•Daguerreotype, ambrotype, and tintype photographs
•Cartes de visite and cabinet cards
•Imprints of cartes de visite and cabinet cards

The Daguerreotype, Ambrotype, and Tintype KwikTip reveals the introduction, popular use, and complete life‐cycle of cased images. In addition, the 50‐year evolution of tintypes is outlined along with dated images.

This Cartes de Visite and Cabinet Cards KwikTip presents the introduction, use, and end‐of‐life of the popular paper photograph from the Civil War to 1900. Illustrated with beautiful dated photographs, this KwikTip guides you through the major changes of paper photographs in the 1800s, giving you the knowledge to help you date mystery photographs.

The Imprints KwikTip reveals much information about the photograph. Imprints are the studio identification, artwork, and services that are listed on the front and back of old photos. There are secrets within the imprints that can help a researcher determine within a few years when a photograph was produced.

Detailed KwikTip laminates from give the researcher a detailed yet easy‐to‐use set of timelines, photograph characteristics, and great illustrations to help date old photographs.
These durable, easy to use, and beautifully illustrated laminates are perfect for quick reference in the home, office, library, and on research trips. Designed to last, they are easy to store and carry, and answer the most common questions to dating 19th century photographs.

KwikTips are available exclusively from Family Roots Publishing ( at $5.99 each.

About the Author
Gary Clark is a professional photographer, restorer, and genealogist who has merged these skills with his passion for collecting old photographs. His 30 years of experience in digital imaging brings a unique and thorough understanding of photograph history, the technology, and the historical role photos play. Clark introduced to genealogists and collectors in 2000, and he continually expands the free information with a gallery of over 1,000 images, weekly case studies, and historical information about 19th century photographs.

Contact: Gary Clark,
Images & Press Release: is a trademark of KwikTips is a trademark of

Sunday, February 03, 2013

Church Record Sunday: Have You Tried a School of Theology Library?

I decided that for today's Church Record Sunday we would explore a topic I've written about before, the libraries of theological schools. As genealogists, it's important that we explore all types of repositories that could hold materials important to our research. Now if you go to the reference librarian at a school of theology and ask them for genealogy related works they are going to tell you that they have no genealogy related items. Remember, you are doing history, and  theological schools  have archival collections relating to the history of church communities.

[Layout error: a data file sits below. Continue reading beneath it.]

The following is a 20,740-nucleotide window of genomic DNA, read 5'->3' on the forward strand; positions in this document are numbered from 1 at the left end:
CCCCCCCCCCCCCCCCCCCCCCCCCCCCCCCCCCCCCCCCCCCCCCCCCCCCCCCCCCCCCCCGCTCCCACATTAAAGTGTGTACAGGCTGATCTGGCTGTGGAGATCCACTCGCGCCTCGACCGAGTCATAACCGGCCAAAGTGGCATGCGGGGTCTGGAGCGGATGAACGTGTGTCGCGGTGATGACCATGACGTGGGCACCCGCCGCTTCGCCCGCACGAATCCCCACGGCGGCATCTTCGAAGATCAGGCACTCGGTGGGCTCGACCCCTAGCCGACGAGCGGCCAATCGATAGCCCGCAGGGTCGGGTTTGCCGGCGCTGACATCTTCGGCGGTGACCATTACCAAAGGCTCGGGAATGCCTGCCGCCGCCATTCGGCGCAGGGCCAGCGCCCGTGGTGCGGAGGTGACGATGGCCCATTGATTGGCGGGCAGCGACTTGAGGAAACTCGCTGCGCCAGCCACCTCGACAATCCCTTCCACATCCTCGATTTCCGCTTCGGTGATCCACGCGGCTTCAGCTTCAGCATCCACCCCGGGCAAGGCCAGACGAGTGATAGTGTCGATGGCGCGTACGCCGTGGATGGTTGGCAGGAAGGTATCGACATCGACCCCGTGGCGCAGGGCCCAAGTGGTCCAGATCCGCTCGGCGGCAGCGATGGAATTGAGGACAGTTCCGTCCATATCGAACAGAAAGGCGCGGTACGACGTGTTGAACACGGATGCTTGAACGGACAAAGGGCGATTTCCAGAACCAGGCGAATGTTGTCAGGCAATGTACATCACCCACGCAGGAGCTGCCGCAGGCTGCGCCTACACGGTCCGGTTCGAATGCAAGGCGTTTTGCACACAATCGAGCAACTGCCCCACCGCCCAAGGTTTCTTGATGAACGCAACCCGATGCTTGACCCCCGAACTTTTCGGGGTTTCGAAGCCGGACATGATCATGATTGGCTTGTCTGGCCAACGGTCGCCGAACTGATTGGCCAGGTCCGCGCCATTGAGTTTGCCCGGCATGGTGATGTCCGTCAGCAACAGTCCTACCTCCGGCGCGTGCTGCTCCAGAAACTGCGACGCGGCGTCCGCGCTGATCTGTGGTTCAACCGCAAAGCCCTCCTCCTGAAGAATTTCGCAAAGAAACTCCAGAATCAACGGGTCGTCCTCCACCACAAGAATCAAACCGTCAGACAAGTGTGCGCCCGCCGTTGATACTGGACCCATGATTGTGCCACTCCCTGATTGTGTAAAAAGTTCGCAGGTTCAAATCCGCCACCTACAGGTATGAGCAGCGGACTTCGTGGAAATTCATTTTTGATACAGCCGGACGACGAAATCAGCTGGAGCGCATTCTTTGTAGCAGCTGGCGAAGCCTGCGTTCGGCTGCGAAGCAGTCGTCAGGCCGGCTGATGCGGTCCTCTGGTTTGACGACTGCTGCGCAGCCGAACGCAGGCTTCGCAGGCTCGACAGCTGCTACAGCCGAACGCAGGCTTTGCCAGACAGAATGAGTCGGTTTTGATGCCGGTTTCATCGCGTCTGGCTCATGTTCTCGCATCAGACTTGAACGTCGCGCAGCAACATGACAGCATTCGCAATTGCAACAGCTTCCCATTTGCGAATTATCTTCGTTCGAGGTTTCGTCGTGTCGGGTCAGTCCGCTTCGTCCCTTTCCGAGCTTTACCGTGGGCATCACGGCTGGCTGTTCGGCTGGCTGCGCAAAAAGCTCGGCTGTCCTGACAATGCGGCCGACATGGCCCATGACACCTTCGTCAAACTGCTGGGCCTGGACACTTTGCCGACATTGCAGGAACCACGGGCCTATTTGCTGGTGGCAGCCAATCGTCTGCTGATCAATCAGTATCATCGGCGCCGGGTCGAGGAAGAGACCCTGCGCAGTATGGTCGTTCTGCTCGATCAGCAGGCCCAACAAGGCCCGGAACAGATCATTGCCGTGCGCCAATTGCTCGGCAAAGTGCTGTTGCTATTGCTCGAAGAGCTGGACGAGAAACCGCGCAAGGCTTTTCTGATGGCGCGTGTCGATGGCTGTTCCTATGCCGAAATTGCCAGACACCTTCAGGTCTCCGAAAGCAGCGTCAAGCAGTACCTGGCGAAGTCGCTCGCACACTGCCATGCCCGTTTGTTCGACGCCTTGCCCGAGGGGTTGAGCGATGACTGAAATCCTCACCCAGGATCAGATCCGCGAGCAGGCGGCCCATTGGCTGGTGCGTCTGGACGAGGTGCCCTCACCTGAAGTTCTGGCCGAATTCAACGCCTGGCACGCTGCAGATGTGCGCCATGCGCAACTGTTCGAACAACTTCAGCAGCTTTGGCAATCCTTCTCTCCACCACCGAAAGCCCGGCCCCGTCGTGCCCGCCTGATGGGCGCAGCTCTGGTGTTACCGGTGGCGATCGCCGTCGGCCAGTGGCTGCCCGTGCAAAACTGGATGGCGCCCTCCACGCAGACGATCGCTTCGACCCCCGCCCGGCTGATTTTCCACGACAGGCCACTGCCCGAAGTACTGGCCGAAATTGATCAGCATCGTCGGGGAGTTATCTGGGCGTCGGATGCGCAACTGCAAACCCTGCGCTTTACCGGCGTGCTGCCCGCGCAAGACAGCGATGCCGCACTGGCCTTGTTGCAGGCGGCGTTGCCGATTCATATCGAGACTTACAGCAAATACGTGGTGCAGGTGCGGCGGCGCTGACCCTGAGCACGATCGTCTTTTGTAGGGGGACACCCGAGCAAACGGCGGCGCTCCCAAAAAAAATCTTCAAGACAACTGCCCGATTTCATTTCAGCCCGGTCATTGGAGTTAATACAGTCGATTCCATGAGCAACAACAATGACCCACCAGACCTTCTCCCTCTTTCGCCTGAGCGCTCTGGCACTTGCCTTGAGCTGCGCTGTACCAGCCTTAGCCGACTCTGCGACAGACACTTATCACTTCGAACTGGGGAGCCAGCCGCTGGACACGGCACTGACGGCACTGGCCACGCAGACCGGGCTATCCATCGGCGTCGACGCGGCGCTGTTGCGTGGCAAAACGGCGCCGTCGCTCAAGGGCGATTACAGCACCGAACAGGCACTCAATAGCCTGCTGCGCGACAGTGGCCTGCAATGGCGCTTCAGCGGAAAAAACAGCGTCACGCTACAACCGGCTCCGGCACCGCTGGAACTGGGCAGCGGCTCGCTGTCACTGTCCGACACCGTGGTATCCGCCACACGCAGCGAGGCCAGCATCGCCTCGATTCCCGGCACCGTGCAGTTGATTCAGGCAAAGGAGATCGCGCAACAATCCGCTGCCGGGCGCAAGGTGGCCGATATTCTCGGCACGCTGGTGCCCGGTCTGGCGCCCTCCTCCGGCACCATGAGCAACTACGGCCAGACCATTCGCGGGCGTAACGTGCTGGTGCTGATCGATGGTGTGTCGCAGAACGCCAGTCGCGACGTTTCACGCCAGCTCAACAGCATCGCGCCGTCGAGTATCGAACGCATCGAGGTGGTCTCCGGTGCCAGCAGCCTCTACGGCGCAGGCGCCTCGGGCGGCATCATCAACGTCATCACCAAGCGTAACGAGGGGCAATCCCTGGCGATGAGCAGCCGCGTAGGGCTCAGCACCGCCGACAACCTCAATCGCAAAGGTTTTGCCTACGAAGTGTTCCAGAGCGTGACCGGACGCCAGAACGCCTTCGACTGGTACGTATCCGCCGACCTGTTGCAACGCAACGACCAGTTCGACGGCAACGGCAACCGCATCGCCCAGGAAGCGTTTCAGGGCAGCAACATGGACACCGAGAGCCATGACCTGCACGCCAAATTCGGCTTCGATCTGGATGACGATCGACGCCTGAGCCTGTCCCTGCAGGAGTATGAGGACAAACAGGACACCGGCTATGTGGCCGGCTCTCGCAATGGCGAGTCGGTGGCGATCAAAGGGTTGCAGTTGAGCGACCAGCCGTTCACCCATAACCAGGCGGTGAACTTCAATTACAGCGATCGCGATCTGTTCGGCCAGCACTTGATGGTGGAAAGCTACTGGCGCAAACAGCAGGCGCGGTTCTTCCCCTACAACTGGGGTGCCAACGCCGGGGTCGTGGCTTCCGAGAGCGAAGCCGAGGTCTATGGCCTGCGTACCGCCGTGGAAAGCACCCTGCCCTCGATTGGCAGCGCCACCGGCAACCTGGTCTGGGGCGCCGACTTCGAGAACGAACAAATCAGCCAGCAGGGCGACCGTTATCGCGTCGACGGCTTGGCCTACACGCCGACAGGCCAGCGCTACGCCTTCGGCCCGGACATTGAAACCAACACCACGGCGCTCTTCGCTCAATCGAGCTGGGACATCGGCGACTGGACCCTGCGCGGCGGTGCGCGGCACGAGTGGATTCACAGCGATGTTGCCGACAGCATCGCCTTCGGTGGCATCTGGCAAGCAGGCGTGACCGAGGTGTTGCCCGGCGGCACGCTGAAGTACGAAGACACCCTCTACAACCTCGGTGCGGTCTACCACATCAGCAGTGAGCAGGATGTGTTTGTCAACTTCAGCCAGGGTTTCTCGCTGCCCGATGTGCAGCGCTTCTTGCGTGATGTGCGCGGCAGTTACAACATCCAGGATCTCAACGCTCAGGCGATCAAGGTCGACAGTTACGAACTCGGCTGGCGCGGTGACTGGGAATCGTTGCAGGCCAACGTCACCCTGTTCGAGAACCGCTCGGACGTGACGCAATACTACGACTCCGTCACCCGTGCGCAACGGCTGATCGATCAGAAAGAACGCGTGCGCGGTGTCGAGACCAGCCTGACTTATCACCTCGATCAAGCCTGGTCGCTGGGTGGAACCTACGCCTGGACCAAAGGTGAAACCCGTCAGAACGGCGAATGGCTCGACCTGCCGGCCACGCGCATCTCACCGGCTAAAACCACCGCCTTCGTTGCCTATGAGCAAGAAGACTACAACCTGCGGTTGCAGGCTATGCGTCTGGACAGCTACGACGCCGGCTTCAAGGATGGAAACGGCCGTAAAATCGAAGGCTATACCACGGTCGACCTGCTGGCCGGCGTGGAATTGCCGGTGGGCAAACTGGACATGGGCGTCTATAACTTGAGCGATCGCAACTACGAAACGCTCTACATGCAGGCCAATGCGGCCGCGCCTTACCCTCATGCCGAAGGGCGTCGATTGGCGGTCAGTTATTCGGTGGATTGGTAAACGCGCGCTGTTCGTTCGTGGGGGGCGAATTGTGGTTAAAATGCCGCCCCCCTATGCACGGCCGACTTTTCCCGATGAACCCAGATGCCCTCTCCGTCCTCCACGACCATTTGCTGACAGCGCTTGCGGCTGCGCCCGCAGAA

Consider some of these examples.

Looking at Boston University's School of Theology Library, Their Archival Collections consist of church records, manuscript letters and memoirs, and other primary source material. 

I found some great manuscript collections at Emory UniversityPitts Theology Library   including this list of manuscript collections involving women. Here you will find personal and family papers. Their other manuscript collections can be found on their webpage Subject Guides to Collections.

In the Andover-Harvard Theological Library Manuscript and Archives Collection you can find personal papers, congregation records and institutional records involving the Unitarian Universalist Church. 

The list of wonderful resources goes on.

Schools of theology have archival collections, those collections can include individual congregational records as well as manuscript collections involving individuals, ministers and families. 

The original post on this topic I wrote in 2009 is below. The post includes additional links, including one of Theology libraries that you may find useful as a reference.


I was talking to a genealogist at a local society where I spoke this month and she was telling me about some of the wonderful places she had researched and what she had found. One of the important truisms she echoed was that sometimes, places that don’t have genealogy collections do have genealogical information. 

In this case she was researching a Methodist minister ancestor and was at the Claremont School of Theology (CST). She mentioned this because I am a graduate of the school, which is a Methodist seminary located in Southern California.

She went to the reference librarian and asked if there was any information on her particular ancestor. Well, because this isn’t a genealogical library, the librarian initially said no, but then directed her to a series of reports that did include biographical information that was immensely helpful to her research.

CST is a Methodist seminary so of course they do have some materials on the history of Methodism and those who served, as well as other religions. No, it is not a genealogy library but remember you are doing historical research. And in this case she was doing research on Methodist religious history.

CST has an online library catalog and other resources which you can access at

There is a list of accredited theological schools at This list might provide you with some libraries and their online catalogs that might assist you in your research.